Question: I'm married, age 70. My wife, age 67, started receiving Social Security benefits at age 64.

In February, 2016, at age 68 and still working, I filed for spousal benefits based on the Social Security amount my wife was receiving. She was 65 at that time and receiving $1,400 per month. From July, 2016, I received $700 a month in spousal benefits until March, 2018, when I turned 70.

In March, 2018, I reached 70 years of age and continued to work. I started to receive my own Social Security amount of $3,200 and at that time the spousal benefits of the $700 ended.

This past week, I received a letter from the Social Security administration, saying I owe them $20,259. The letter said I was "paid $20,259 for July 2016 through October 2018, we paid you $20,259 more than you were due."

When I filed for spousal benefits, my wife was over 62 and was receiving her own Social Security benefits. I was eligible for my benefits but I suspended mine until age 70.

When I filed for spousal benefits, I did not know nor was I informed that I would need to repay the benefits if I kept working.

Do I actually owe the $20,259? Can I appeal?

Answer: Based on the information provided, it appears the Social Security Administration is wrong and you should file an appeal, says Donna Clements, manager for Social Security and Medicare Solutions at Mercer.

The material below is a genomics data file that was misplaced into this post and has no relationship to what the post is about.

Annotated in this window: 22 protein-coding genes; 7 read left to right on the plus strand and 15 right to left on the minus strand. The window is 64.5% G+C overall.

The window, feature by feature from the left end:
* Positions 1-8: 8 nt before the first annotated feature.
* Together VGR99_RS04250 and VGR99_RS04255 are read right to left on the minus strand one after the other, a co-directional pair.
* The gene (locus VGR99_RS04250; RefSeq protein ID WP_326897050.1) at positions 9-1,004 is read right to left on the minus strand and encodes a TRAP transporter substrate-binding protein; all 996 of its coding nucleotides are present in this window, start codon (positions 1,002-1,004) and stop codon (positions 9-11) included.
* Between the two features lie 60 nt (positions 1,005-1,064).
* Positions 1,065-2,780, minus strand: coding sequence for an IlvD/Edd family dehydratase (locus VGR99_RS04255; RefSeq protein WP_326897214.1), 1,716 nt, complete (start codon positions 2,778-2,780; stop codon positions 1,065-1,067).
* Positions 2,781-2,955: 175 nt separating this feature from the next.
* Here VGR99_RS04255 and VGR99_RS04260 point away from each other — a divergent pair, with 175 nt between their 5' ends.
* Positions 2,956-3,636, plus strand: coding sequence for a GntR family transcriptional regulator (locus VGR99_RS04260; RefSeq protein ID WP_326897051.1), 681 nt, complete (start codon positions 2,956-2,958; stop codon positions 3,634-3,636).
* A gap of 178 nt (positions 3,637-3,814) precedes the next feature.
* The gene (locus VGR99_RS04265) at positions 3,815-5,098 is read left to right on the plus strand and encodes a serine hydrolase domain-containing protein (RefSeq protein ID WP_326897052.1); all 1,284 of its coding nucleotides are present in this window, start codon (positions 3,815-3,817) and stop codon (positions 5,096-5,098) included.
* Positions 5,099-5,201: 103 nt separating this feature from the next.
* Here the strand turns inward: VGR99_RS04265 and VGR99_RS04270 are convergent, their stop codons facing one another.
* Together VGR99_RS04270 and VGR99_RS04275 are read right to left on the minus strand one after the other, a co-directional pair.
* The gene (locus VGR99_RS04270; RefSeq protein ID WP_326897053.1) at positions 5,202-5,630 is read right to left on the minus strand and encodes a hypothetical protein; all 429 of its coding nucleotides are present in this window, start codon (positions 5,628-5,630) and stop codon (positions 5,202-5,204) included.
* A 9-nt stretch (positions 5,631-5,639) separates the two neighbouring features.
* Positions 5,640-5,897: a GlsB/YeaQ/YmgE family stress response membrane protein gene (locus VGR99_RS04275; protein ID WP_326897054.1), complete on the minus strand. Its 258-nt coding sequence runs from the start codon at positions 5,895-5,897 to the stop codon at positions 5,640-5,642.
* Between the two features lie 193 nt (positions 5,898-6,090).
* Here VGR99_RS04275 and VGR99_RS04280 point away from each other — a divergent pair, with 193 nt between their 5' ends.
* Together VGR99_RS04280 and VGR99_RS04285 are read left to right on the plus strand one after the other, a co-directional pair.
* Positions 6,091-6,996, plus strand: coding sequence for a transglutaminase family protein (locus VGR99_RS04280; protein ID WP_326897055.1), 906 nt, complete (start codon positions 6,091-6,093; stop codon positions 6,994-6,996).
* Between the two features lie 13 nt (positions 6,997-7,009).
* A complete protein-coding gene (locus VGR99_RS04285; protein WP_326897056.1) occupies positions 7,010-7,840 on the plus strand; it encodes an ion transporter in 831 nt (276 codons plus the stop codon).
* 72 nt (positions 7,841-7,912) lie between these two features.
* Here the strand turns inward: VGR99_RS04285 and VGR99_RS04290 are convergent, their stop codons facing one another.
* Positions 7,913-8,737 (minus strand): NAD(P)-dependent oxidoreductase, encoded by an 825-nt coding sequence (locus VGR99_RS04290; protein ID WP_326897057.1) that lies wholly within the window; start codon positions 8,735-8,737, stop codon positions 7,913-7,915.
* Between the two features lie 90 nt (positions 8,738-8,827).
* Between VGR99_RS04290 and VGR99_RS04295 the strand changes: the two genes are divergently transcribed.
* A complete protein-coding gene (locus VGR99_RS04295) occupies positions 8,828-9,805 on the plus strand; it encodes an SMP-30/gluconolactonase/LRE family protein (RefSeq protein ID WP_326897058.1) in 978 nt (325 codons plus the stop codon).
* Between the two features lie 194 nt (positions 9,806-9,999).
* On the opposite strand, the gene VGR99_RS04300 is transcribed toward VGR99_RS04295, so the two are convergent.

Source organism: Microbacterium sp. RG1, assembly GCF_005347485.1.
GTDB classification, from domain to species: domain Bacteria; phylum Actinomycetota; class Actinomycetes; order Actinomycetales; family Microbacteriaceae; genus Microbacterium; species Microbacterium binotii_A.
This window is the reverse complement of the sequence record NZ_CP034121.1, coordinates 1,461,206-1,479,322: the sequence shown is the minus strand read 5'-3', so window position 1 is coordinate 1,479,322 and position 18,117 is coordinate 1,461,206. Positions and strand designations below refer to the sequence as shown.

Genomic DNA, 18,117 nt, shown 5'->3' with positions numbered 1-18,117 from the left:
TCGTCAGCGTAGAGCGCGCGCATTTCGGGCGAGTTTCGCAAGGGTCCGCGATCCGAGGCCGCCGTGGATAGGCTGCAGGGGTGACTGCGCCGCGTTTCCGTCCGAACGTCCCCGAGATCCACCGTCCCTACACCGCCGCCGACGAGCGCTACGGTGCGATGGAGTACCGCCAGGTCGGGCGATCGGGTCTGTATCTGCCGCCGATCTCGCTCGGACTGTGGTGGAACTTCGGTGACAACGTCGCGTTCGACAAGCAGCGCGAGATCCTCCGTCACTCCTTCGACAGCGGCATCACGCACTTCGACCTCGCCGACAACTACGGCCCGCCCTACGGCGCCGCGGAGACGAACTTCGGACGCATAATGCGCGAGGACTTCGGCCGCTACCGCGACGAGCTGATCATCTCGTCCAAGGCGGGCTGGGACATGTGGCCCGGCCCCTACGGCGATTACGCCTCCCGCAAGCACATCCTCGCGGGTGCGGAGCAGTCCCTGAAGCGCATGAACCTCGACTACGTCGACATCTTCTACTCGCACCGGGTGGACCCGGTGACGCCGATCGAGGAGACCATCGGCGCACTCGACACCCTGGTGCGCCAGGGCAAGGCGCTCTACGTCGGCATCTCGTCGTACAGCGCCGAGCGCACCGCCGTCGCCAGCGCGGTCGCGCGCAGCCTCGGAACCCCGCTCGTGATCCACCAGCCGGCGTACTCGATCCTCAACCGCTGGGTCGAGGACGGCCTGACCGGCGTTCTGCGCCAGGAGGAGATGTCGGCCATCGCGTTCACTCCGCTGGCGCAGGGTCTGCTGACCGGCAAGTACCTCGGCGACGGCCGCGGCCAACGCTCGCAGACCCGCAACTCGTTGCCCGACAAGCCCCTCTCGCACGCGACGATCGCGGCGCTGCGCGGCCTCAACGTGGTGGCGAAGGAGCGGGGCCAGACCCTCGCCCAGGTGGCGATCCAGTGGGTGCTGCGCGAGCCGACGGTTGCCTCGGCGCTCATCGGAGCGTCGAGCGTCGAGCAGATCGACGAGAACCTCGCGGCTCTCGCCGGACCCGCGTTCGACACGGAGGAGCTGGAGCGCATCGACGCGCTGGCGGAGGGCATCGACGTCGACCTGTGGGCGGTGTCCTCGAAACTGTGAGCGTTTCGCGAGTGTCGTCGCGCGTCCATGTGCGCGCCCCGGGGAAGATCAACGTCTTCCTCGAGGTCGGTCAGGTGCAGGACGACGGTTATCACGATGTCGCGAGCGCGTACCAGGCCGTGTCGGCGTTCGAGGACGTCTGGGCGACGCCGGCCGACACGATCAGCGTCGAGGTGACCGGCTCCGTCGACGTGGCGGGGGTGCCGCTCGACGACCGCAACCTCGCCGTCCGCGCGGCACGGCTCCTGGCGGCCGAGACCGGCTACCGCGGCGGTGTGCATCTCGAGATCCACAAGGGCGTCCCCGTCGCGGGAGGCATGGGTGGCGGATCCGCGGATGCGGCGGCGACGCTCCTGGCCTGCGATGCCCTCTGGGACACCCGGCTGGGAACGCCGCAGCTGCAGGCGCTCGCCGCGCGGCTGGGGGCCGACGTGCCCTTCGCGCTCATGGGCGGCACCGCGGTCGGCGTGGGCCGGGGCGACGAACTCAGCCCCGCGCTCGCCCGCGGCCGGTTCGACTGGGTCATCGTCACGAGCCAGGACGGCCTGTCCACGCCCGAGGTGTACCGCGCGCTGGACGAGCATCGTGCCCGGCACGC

The Bipartisan Budget Act of 2015 (BBA) enacted on Nov. 2, 2015, closed loopholes that were in the Senior Citizen's Freedom to Work Act of 2000. Based on their birthdays, Clements says, the information below should apply:

Claim Spouse's Benefit Now and Worker's Benefit Later

The BBA changed the eligibility for this retirement strategy. For people born in 1953 or earlier, Clements notes, if you are married and attained full retirement age (FRA), you can claim a spouse's benefit and then switch to a benefit based on your own work record at a later date. This allows a person to collect a spouse's benefit now while earning DRCs (deferred retirement credits) up to age 70 on their own work record. People who are younger than FRA are not allowed to do this. For people born in 1954 or later (age 62 in 2016 or later), this retirement strategy is no longer available.

Got questions about the new tax law, Social Security, Medicare, retirement, investments, or money in general? Want to be considered for a Money Makeover? Email Robert.Powell@TheStreet.com. Kim McSheridan assisted with this report.

Question: I'm married, age 70. My wife, age 67, started receiving Social Security benefits at age 64.

In February, 2016, at age 68 and still working, I filed for spousal benefits based on the Social Security amount my wife was receiving. She was 65 at that time and receiving $1,400 per month. From July, 2016, I received $700 a month in spousal benefits until March, 2018, when I turned 70.

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